A walk to Emmaus
“I don’t feel like Easter has come yet” one woman said this week. She lives with chronic pain at a level 10 most days and in the pain, there is no joy of resurrection. I came back to the office to hear that a man has been diagnosed with pancreatic cancer and I feel his family’s pain with this new trauma in their lives. A flurry of decisions flood their lives without any background of experience upon which to draw. A young woman finally in sobriety needs pain medication for oral surgery, ‘but will it activate the addict?’ her mother asks. There was such hope that she was on the road to recovery. And housing contracts fall through, decisions need to be made and chaos abounds in so many lives. “It wasn’t supposed to be like this” I am told.
Like the disciples of Jesus after his crucifixion, people today are talking about all that is going on in their lives with a ‘downcast look’. When life altering chaos enters our lives, the hopes and expectations of life are dashed in a moment. The life we knew no longer exists and in its place confusion reigns.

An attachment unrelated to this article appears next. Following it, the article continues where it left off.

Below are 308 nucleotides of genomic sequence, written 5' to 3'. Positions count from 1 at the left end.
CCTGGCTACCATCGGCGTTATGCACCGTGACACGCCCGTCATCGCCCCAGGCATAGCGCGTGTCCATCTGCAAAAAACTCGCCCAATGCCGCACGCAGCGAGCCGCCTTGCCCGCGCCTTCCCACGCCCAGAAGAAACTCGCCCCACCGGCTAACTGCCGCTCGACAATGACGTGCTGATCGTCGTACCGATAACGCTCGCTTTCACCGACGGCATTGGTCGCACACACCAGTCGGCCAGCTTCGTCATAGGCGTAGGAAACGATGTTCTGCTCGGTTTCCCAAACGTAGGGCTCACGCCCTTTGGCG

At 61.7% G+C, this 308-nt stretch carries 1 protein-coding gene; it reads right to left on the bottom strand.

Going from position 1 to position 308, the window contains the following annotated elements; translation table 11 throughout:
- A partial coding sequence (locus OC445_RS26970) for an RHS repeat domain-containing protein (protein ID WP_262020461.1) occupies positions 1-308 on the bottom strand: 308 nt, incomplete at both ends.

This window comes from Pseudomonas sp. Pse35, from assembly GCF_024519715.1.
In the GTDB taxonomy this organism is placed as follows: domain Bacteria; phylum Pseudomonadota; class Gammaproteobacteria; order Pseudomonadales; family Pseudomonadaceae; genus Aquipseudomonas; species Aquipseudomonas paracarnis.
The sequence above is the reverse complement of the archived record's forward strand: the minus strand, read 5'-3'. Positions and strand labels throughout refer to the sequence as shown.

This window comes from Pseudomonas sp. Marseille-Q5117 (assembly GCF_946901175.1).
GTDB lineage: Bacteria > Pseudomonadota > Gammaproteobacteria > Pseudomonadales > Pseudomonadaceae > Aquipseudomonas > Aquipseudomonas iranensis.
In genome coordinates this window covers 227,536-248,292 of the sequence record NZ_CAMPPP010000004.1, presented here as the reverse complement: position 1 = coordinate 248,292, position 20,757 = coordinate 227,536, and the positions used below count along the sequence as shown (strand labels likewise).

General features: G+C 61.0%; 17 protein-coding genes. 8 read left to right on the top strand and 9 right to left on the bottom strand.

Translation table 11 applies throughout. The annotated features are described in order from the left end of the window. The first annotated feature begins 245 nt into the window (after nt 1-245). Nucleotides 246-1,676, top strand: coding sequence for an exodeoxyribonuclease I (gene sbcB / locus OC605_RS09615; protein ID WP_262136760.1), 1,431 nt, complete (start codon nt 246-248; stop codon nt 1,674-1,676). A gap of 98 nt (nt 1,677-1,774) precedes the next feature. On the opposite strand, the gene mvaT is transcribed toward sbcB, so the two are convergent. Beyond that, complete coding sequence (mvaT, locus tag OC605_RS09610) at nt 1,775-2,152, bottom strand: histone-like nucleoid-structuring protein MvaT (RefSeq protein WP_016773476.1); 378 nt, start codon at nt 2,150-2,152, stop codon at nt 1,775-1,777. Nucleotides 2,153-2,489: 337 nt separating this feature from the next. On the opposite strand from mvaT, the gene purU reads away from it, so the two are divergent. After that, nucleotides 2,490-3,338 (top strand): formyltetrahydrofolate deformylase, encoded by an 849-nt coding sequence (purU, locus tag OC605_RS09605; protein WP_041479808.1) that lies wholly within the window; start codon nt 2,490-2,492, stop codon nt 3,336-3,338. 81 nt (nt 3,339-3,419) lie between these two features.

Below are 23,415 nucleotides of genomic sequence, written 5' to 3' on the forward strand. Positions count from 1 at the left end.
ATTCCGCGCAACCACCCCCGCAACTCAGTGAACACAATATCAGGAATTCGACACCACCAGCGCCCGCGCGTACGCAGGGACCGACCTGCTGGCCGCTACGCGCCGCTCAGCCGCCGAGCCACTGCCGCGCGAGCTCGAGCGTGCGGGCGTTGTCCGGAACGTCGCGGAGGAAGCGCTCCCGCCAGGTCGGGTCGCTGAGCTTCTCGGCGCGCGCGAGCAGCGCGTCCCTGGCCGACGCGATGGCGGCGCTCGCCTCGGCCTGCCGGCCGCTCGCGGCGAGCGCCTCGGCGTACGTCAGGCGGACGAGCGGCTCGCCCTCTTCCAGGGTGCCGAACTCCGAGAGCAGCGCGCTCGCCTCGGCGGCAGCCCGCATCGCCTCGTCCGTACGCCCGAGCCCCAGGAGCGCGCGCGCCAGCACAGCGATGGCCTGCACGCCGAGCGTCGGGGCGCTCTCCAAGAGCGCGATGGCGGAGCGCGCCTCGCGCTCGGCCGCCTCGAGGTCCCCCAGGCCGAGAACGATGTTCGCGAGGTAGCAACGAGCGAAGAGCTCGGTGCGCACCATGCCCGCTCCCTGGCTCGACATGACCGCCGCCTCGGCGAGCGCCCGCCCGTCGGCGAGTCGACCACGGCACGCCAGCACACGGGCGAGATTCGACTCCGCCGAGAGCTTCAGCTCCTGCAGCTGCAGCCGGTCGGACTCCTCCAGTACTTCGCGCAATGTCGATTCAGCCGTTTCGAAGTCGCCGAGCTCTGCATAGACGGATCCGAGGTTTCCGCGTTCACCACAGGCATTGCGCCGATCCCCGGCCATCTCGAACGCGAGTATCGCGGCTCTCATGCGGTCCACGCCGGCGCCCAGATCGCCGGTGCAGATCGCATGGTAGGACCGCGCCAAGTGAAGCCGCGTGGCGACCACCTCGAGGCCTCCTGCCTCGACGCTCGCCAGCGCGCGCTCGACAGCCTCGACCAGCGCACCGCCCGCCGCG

I am intrigued by the story of the walk to Emmaus because it mirrors the lives of so many people today. The disciples kept walking. No one rescued them from the trauma or the drama they had experienced. Nor did anyone take away the disillusionment life events evoked in them. And yet, a man joined them asking what had happened. He walked with them and spoke with them and listened to them share. The miracle of the walk to Emmaus was just that: In the pain and suffering of the disciples, they were joined by someone who cared. They were joined by someone willing to walk with them.
This is also our story. “I am here if you just want to talk’ one woman offered to another. “I have a candle burning to hold you in the Light” another responded. “I am so sorry for all you are going through again” came forth spontaneously from another.
These are the stories of our lives. The miracle of Easter is that we reach out to be present to others in pain. The miracle is the willingness to walk with others as they respond to what life asks of them. The miracle of Easter is that in nurturing others and being nurtured through others, we recognize New Life truly happens in gentle and most often subtle touches.
In your life journey, may you experience the tender mercy that walks with you until you can recognize resurrection for yourself.